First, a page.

I think when you step back and then also consider everything else that we do – many things that we’ve done for years before the certification process began – we should be recognized as experts on behalf of the industry.
PHC News: Once a pump is certified, then what?
Goodenbery: Manufacturers of sump, effluent and sewage pumping equipment may indicate adherence to these standards by stating in specifications and product description: “Tested and rated in accordance with SSPMA Standards.”
Manufacturers that are licensed through the association may also affix the “SSPMA Certified” seal to products bearing their name or brand name, or incorporate the seal design in the description of any product to indicate adherence to these standards and procedures.
The certification is good for one year and then every year, manufacturers renew the certification.
PHC News: Let’s switch gears and talk about training opportunities. We know a lot was different in 2020 with many trade shows cancelled. And there aren’t too many to count on at the moment for 2021. But tell us what you all have done.
Goodenbery: We had a big presence at the WWETT Show, and, typically, held sessions that were very well attended during that show. A lot of our classroom training sessions started out as white papers that our technical committee developed over the years; I say that because the training is not focused on any one individual company so, it’s good neutral information about the pump market.
A few of the most popular topics have included the following:
Now, I certainly miss trade events and look forward to their return. That said, I guess we’ve offered “social distanced training” without knowing it since a few years ago our board decided to offer plenty of free education and downloads available right on our site.
There are a number of useful materials for contractors on sizing guidelines, as well as installation and troubleshooting tips. And there is plenty of material geared for the residential owner who, for example, wants to understand the use of grinder pumps or how to treat sewage in challenging locations where they may have their septic systems.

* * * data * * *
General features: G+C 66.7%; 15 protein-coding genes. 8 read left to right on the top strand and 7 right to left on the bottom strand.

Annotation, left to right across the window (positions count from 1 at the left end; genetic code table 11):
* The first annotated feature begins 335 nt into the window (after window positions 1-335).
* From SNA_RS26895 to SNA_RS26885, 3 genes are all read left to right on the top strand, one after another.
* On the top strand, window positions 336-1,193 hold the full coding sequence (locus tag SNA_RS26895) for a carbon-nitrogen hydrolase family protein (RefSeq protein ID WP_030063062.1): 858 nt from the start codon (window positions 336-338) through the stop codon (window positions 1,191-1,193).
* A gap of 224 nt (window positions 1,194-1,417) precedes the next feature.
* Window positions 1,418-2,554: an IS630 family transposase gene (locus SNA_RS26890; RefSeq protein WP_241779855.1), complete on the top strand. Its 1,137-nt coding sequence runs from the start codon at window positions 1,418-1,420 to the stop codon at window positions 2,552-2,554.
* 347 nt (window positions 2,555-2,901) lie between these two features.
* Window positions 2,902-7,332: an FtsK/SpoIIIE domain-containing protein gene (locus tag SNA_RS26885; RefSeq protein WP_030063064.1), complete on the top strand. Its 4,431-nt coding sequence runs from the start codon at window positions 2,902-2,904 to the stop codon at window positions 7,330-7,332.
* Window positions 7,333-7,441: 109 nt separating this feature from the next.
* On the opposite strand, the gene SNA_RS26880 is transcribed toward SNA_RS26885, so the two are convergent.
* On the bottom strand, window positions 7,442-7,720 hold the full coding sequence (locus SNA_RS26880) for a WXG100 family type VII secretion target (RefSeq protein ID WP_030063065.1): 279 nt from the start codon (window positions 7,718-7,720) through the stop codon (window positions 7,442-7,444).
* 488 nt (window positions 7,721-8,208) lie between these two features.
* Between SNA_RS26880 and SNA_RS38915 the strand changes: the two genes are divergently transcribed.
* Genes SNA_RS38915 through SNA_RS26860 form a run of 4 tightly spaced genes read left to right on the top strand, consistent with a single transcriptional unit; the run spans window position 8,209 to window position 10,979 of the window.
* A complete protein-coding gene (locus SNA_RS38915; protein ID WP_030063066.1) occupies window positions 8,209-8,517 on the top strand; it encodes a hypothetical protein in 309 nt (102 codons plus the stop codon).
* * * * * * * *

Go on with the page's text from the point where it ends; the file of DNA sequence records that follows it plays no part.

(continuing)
PHC News: How else are you trying to meet during pandemic?
Goodenbery: We'll do a Zoom meeting just to keep things moving along. It's tough. We only met formally twice a year to begin with; we were able to get together face-to-face last spring in early March before travel become difficult and working remotely became common for all of us.
Much of the work we do is broken down into a technical committee and a marketing committee. And, of course, we have a board meeting to decide what are agenda should be. It’s not the same with everyone remote and joining in online, but we do our best to keep moving this way until we can get together in one room again.
PHC News: I think there’s an interesting story to tell about your YouTube channel, isn’t there?
Goodenbery: We have about a half-hour video on our YouTube channel on effluent pumps for onsite wastewater treatment plants that’s been viewed more than 85,000 times. If I remember right, this is basically a converted CD-ROM presentation from the 1990s so this has been around awhile. It may look old, but the information is still actually very good.
PHC News: Let’s end the interview with we guess is an old topic, which is the sales reports the group has long compiled. What do you as a manufacturer learn from these exactly?
Goodenbery: Well, it’s just solid market information. The sales numbers are confidential, but companies certainly know their own numbers. So, companies can see where they stand and where they might need to improve.
The numbers are broken out, for example, by state and general product type so it might show that a company is doing well in a region or a product line, but maybe not so well elsewhere.
In other words, the report helps spot trends – good or bad – and point out where to focus.
PHC News: Any other particular membership benefit you’d like to end our discussion with?
Goodenbery: I think a huge benefit of membership with the SSPMA is that you have a voice, and maybe some added clout, when we come together as one group.
The original purpose that started this organization more than 60 years ago was
to make sure that the pump industry had a forum to determine the code terminology and engineering requirements that would affect all pump manufacturers.
Take for example, when changes are made to codes. Whether we are for or against the code changes that are being discussed, I think it helps matters immensely when we have the collective voice of a trade association making the case instead of individual companies attempting to do the same. All those separate companies probably want the same end result anyway. So, it’s much better to make it a group effort.